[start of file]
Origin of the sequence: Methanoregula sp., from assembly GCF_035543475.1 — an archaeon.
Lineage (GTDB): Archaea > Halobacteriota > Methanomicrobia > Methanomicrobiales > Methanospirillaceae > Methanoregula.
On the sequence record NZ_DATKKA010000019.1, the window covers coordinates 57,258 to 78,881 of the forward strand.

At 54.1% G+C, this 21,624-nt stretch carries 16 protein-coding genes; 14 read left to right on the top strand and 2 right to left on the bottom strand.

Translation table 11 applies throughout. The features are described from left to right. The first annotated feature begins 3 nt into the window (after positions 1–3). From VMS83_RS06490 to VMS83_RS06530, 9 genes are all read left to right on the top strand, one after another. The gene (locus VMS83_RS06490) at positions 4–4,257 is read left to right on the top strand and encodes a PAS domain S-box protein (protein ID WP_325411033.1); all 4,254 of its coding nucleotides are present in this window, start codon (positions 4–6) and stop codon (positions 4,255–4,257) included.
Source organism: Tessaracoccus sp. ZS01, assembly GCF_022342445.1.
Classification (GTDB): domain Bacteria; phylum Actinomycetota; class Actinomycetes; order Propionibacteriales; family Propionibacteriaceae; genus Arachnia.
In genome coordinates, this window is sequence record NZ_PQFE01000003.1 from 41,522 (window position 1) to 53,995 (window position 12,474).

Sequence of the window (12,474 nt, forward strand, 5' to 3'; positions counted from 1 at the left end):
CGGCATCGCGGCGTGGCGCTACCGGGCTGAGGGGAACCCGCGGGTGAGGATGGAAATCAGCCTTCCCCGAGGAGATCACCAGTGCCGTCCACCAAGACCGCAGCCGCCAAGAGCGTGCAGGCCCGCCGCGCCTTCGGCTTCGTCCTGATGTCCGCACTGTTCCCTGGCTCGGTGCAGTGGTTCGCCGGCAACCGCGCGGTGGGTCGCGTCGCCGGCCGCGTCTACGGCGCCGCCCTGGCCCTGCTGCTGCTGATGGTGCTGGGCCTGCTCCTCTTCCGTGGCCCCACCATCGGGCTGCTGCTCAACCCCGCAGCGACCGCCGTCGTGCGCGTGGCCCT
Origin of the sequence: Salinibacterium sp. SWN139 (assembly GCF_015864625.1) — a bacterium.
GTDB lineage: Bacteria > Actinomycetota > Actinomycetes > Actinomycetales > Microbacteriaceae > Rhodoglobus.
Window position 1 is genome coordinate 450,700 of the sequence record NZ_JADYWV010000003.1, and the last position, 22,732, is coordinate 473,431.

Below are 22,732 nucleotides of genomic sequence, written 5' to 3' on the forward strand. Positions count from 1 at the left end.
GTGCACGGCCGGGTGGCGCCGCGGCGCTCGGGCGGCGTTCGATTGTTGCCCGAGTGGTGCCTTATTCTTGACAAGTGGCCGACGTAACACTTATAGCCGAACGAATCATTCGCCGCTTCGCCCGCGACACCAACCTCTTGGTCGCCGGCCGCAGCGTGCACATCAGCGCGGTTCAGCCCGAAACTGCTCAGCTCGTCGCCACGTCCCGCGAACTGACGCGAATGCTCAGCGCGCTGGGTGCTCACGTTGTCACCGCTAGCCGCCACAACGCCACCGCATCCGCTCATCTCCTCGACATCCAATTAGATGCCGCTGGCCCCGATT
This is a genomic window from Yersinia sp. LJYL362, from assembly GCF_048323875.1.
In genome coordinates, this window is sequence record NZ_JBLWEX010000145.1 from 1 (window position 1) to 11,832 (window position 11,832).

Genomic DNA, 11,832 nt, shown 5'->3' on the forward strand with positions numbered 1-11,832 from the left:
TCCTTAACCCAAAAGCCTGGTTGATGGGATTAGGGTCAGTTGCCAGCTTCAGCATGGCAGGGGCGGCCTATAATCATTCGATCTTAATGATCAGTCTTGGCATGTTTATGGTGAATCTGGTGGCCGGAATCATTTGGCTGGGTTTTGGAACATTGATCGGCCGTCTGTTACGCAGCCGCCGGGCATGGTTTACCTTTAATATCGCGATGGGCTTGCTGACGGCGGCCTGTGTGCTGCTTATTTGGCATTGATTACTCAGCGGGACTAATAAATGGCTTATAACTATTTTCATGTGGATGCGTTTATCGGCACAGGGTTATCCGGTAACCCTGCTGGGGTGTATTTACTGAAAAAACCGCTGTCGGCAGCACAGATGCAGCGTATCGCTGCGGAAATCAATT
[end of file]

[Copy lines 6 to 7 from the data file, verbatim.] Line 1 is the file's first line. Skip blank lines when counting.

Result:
Source organism: Tessaracoccus sp. ZS01, assembly GCF_022342445.1.
Classification (GTDB): domain Bacteria; phylum Actinomycetota; class Actinomycetes; order Propionibacteriales; family Propionibacteriaceae; genus Arachnia.